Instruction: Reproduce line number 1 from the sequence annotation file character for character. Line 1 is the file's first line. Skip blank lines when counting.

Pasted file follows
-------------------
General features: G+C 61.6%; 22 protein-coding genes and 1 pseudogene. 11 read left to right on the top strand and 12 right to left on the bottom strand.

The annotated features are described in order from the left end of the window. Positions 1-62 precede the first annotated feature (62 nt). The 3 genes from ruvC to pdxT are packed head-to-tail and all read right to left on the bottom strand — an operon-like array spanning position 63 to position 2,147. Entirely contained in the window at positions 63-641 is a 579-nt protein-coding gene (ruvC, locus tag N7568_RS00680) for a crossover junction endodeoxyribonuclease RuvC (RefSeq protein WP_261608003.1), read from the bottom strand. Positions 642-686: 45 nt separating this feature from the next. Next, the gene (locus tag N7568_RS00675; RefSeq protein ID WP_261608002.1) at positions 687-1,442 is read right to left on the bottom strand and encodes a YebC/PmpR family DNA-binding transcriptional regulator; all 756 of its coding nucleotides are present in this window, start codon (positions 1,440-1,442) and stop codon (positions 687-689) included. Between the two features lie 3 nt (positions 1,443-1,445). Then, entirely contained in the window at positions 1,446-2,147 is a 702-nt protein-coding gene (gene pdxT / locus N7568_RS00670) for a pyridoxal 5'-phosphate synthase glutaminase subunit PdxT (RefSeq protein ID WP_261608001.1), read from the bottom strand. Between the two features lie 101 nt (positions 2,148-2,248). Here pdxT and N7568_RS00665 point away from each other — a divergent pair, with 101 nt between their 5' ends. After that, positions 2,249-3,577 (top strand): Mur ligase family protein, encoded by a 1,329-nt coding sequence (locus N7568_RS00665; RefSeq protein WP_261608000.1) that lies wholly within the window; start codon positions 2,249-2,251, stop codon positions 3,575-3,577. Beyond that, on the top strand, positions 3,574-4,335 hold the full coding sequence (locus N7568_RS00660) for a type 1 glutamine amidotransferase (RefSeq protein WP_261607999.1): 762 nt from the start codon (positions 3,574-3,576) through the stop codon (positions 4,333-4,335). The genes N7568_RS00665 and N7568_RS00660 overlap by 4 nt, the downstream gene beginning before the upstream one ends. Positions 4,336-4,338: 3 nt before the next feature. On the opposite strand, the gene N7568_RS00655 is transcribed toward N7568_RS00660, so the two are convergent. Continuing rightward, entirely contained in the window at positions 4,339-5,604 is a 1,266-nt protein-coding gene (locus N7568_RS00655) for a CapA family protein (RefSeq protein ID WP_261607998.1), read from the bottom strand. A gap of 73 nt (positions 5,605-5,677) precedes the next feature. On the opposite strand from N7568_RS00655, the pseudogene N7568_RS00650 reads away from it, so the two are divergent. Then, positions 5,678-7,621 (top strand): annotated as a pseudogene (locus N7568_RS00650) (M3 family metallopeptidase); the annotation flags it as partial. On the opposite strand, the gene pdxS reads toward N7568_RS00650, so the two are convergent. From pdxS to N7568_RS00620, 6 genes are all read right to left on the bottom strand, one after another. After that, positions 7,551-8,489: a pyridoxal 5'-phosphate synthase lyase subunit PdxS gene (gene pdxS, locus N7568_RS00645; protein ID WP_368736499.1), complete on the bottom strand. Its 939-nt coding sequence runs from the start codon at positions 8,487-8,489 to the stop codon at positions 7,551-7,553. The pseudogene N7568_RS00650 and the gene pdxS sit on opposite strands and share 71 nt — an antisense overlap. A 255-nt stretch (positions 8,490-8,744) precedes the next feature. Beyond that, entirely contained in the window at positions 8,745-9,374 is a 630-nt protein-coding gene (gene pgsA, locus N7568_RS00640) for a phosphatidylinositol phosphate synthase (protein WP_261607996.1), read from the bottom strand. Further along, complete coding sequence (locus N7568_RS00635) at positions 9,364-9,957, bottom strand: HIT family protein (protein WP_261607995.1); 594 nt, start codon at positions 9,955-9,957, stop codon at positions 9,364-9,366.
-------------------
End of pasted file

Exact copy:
General features: G+C 61.6%; 22 protein-coding genes and 1 pseudogene. 11 read left to right on the top strand and 12 right to left on the bottom strand.